Surviving Beach Camping
I love camping. Yet despite having carried around a tent in my bag for nearly 18 months. There has only been a couple situations where I have used it.
Arriving on Kapas Island, there was anticipation. Kapas Island is on the east coast of Malaysia and I knew there was some campgrounds available on the island.
The following are some thoughts having camped right on one of Malaysia’s best stretch of beaches for six nights about preparing for beach camping rather than on the solid ground.
Bring A Door Mat
Beaches are sandy. Yep, I’m a rocket scientist.
Unfortunately, that also means sand gets everywhere regardless of how well you think you’re getting it off you before you enter your tent.
I really wish there was something I could have popped in front of the entrance to get the sand off. Every time I entered, I inevitably transferred some sand into the tent from my legs. After six days there was a mini beach inside the tent. This is one of the few downfalls to beach camping.
Figure Out The Bug Situation Fast
Depending on where in the world your beach camping you’ll have different bug and insect situations. In New Zealand, sand flies are a pain at the beach but on Kapas Island we had a swamp like area behind the campsite so it was mosquito prone area.
Every evening the two hours before sunset the mosquitos were out in force so in addition to applying repellent, we made sure to avoid the tent area before sunset. Snorkeling was a good plan!
Will You Need Backup Accommodation?
Given you’ve read this far, you like camping. Camping can get old however, even the most seasoned of campers appreciate a regular bed from time to time. Especially if the weather turns south.
On our first full day. We scouted out the different accommodation options on the island in case we got sick of camping. Turns out the weekend days in the state of Terengganu are Friday and Saturday therefore most places were booked out until Sunday.
In the end we lasted all six nights in the tent, but would have been miserable if we got sick of camping and then had no choice but to camp again due to nearby accommodation being booked.
Who Are Your Tent Neighbors?
Arriving on Kapas Island, Longsha Campground was the popular campground and where we first went. We quickly were turned off however as the tents were literally lined up peg to peg. Even if you have the most considerate of neighbors, the naturally rustling of a tent is going to be overheard.
We moved onto the Captain Longhouse campsite and found a spot next to a couple who had been camping for most of the last two years throughout Europe and Asia. We knew this couple were going to be respectful after a quick chat and happily pitched our tent beside them.
If we were looking for party animals, we would have stayed at Longsha and fitted right in.
Make The Sand Each Day Under Your Tent Smooth
Sand definitely has two personalities. When you haven’t experienced the feeling of sand between your toes, it’s heavenly, yet when you roll over at 2am and find your back in a divot of sand, it’s not so heavenly. We learned quickly each afternoon to lift up the tent and using a rake we found nearby, make the ground even. The sand would never be perfect, but this certainly helped a lot with comfort.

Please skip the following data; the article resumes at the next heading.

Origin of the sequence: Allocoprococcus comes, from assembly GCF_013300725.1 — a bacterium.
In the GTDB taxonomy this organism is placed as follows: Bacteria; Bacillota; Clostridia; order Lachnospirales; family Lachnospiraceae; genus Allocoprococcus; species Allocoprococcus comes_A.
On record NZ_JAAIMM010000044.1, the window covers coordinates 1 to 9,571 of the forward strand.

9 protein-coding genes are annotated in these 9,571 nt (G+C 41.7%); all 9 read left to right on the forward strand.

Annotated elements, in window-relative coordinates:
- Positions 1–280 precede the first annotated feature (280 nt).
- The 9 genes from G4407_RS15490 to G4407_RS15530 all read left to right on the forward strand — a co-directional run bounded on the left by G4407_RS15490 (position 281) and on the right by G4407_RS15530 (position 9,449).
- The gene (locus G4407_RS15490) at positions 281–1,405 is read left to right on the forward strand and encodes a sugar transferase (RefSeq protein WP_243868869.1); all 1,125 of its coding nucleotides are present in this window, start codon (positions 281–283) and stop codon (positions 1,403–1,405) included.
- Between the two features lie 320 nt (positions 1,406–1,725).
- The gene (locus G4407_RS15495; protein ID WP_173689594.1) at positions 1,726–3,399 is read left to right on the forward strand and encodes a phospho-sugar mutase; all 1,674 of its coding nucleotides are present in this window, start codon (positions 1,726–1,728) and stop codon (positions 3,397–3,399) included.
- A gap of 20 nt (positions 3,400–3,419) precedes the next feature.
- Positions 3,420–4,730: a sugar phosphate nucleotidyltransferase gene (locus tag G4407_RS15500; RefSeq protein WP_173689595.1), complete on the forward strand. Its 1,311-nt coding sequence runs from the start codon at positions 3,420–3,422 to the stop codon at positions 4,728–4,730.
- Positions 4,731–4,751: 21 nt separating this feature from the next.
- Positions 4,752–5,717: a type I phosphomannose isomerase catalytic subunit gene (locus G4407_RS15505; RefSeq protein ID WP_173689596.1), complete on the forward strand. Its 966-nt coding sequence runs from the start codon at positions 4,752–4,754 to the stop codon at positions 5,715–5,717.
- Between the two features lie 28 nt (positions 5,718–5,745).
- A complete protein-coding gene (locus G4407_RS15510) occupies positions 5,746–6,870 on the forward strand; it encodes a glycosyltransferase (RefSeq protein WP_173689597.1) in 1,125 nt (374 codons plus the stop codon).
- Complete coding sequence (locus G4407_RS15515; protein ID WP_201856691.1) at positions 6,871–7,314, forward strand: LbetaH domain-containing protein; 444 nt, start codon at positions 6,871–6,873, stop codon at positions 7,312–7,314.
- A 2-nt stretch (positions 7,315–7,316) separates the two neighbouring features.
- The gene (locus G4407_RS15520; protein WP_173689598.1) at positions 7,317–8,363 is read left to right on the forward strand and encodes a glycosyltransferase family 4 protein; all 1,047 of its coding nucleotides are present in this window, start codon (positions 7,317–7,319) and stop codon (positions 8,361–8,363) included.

How Waterproof Is Your Tent?
Tent technology is awesome, with materials getting lighter yet more durable.
Unfortunately, a good quality tent may not be within your budget, like myself. Using a cheap $20 tent, I knew it wasn’t waterproof (water resistant, somewhat) and given it was still the rainy season on the east coast of Malaysia, having some kind of shelter was going to be important.
We pitched our tent under the longhouse which was perfect. We had a laugh one night when heavy rain unleashed hell on the island. The next morning many sleeping bags from Longsha were out on the sand to get dry.
Think About The Food Situation Carefully
This goes for all camping really but ants, as small as they are smart.
We brought peanut butter and jam to make sandwiches, making sure to close the lids carefully after use. Little did we know there was a smidgen of jam juice on the outside of the jar attracted them while we were out snorkeling and they still managed to weasel their way into the jam itself!
If you’re bring food that will be used over multiple days, bring highly sealable containers.
Beach camping is definitely a different kettle of fish to your traditional camping in a forest and ultimately it’s more or less the same.
Have you been beach camping before? Let me know any hacks you know of (or found out the hard way).
Guest post from Jub at http://www.tikitouringkiwi.com
Jub is a typical kiwi who loves the outdoors. He has been travelling the world since 2013 and has slowly started to realise museums are not the place for him. Rather, he would be out there playing and watching sports while going on adventures for a week at a time (like camping on Kapas Island).
You can find his blog at http://www.tikitouringkiwi.com
If you’d like to have a post published contact Jeff@myknowledguy.com